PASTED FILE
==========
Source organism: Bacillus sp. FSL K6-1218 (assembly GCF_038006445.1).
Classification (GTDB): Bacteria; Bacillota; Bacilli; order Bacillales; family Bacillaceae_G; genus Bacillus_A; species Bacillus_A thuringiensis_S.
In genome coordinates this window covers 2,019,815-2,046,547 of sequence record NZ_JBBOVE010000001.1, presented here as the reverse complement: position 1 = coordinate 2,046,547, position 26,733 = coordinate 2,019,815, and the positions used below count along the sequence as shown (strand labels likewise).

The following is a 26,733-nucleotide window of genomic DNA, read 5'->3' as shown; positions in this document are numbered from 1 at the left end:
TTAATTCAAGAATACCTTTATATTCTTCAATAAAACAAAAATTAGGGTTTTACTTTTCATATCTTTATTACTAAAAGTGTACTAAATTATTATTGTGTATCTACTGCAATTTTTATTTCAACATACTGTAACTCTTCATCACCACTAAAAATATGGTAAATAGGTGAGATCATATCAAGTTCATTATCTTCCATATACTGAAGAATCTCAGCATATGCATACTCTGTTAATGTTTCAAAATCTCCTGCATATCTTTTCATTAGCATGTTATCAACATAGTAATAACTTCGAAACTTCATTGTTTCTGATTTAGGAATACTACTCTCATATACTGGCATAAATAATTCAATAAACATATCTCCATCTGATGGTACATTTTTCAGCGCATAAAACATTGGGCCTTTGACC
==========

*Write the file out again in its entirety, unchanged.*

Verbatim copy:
Source organism: Bacillus sp. FSL K6-1218 (assembly GCF_038006445.1).
Classification (GTDB): Bacteria; Bacillota; Bacilli; order Bacillales; family Bacillaceae_G; genus Bacillus_A; species Bacillus_A thuringiensis_S.
In genome coordinates this window covers 2,019,815-2,046,547 of sequence record NZ_JBBOVE010000001.1, presented here as the reverse complement: position 1 = coordinate 2,046,547, position 26,733 = coordinate 2,019,815, and the positions used below count along the sequence as shown (strand labels likewise).

The following is a 26,733-nucleotide window of genomic DNA, read 5'->3' as shown; positions in this document are numbered from 1 at the left end:
TTAATTCAAGAATACCTTTATATTCTTCAATAAAACAAAAATTAGGGTTTTACTTTTCATATCTTTATTACTAAAAGTGTACTAAATTATTATTGTGTATCTACTGCAATTTTTATTTCAACATACTGTAACTCTTCATCACCACTAAAAATATGGTAAATAGGTGAGATCATATCAAGTTCATTATCTTCCATATACTGAAGAATCTCAGCATATGCATACTCTGTTAATGTTTCAAAATCTCCTGCATATCTTTTCATTAGCATGTTATCAACATAGTAATAACTTCGAAACTTCATTGTTTCTGATTTAGGAATACTACTCTCATATACTGGCATAAATAATTCAATAAACATATCTCCATCTGATGGTACATTTTTCAGCGCATAAAACATTGGGCCTTTGACC